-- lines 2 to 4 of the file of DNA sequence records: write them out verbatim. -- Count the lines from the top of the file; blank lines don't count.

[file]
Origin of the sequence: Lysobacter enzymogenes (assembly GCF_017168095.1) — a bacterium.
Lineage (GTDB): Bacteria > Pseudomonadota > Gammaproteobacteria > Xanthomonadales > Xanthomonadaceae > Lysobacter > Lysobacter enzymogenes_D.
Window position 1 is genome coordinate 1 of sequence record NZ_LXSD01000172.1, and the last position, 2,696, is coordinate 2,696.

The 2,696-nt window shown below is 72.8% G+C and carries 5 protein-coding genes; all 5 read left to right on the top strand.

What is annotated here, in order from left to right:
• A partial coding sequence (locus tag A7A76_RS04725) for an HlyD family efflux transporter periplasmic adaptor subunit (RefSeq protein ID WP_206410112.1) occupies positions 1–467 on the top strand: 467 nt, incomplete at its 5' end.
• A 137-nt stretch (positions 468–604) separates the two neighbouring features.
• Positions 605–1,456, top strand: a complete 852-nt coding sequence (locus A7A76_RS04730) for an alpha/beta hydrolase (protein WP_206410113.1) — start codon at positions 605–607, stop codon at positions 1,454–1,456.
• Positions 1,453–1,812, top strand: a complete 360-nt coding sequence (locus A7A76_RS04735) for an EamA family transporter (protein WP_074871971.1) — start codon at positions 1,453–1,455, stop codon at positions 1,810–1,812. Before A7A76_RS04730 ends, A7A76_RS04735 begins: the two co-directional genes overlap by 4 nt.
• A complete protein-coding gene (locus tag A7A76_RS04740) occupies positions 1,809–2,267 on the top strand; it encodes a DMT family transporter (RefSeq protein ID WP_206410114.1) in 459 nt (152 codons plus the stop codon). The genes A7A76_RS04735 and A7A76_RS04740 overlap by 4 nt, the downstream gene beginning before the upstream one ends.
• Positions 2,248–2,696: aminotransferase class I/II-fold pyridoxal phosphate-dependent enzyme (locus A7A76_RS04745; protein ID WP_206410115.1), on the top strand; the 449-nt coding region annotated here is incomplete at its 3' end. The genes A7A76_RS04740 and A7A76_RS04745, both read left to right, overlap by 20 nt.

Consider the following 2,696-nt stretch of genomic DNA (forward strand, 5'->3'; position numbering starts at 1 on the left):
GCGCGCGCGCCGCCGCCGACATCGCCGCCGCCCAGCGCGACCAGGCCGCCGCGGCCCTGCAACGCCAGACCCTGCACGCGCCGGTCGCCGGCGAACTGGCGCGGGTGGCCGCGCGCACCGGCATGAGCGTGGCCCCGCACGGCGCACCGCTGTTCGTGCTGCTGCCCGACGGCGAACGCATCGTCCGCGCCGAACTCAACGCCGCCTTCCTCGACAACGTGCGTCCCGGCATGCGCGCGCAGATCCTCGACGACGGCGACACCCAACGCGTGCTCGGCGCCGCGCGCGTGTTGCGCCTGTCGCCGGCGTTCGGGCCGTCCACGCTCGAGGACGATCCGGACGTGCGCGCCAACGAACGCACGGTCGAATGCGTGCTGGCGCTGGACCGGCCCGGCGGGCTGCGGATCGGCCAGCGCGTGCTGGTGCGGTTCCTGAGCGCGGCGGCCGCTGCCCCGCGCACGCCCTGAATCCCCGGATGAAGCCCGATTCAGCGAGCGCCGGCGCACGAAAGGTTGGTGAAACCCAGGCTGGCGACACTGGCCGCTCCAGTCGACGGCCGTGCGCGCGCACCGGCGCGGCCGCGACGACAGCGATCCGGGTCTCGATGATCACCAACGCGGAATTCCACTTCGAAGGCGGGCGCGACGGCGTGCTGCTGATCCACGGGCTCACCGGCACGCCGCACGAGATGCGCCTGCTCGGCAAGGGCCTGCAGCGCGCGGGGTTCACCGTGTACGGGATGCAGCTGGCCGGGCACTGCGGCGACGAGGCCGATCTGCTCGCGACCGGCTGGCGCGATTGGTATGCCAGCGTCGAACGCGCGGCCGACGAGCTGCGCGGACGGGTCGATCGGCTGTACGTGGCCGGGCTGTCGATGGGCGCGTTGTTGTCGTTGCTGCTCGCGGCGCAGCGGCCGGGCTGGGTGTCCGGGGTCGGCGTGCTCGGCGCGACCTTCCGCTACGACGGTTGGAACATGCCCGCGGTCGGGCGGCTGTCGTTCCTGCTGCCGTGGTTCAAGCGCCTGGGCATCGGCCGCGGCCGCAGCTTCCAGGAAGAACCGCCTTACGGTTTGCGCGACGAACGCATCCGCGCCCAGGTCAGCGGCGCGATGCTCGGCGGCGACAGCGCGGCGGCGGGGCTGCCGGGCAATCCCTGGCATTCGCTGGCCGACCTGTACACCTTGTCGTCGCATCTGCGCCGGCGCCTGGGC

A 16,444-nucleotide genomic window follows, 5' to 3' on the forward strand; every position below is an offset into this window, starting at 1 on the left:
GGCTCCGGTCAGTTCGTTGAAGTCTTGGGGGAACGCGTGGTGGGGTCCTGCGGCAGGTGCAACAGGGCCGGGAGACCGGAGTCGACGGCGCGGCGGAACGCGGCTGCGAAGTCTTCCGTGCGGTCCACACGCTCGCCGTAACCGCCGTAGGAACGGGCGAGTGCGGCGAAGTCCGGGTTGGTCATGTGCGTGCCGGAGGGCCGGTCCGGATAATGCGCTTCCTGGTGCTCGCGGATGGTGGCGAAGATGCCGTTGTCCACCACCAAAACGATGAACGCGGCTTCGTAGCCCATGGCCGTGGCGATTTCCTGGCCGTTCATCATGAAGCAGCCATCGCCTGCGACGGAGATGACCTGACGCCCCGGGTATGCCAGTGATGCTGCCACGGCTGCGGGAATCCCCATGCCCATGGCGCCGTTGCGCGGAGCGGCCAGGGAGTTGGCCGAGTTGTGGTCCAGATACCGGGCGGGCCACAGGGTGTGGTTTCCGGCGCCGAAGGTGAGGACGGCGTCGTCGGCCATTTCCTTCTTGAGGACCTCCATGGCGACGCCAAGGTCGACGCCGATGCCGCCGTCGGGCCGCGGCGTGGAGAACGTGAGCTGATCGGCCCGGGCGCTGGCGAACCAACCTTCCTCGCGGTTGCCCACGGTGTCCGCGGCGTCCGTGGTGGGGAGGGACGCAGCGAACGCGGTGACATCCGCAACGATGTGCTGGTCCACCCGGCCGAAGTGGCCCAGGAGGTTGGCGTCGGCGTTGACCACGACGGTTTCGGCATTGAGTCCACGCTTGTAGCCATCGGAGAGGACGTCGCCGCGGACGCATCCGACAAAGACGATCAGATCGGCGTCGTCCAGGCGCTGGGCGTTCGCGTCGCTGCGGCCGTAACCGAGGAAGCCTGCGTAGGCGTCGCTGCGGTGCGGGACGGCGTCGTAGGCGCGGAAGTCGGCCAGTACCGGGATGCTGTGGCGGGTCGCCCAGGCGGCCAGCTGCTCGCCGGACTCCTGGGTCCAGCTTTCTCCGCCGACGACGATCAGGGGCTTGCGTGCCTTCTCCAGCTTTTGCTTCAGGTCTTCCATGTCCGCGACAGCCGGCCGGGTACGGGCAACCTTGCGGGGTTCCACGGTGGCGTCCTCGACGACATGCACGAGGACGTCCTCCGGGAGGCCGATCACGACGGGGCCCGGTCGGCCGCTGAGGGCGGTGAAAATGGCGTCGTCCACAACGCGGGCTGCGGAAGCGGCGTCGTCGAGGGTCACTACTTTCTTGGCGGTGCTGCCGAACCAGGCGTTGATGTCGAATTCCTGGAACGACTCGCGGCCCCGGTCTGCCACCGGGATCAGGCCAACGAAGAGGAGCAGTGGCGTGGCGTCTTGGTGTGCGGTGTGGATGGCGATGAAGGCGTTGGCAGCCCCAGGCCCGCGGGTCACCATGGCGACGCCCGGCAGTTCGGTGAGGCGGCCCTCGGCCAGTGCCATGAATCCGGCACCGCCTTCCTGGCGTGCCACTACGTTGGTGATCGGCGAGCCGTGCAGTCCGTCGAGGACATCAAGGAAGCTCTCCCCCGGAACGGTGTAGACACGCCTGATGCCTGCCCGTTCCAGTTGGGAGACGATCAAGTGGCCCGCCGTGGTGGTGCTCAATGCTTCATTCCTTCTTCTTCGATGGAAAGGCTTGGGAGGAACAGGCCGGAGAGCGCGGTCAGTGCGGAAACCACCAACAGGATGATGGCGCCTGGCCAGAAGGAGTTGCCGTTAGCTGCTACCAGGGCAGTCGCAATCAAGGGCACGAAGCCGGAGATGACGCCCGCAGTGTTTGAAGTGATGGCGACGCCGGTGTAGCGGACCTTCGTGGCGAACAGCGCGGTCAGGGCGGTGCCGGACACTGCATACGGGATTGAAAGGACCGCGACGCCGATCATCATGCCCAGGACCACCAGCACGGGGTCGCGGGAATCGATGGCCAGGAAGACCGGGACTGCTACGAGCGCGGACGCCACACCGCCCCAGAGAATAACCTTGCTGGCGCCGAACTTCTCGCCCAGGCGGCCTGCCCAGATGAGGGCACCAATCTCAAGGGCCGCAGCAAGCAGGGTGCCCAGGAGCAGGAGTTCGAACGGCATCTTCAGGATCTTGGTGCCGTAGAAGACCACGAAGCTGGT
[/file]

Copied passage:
Lineage (GTDB): Bacteria > Pseudomonadota > Gammaproteobacteria > Xanthomonadales > Xanthomonadaceae > Lysobacter > Lysobacter enzymogenes_D.
Window position 1 is genome coordinate 1 of sequence record NZ_LXSD01000172.1, and the last position, 2,696, is coordinate 2,696.

The 2,696-nt window shown below is 72.8% G+C and carries 5 protein-coding genes; all 5 read left to right on the top strand.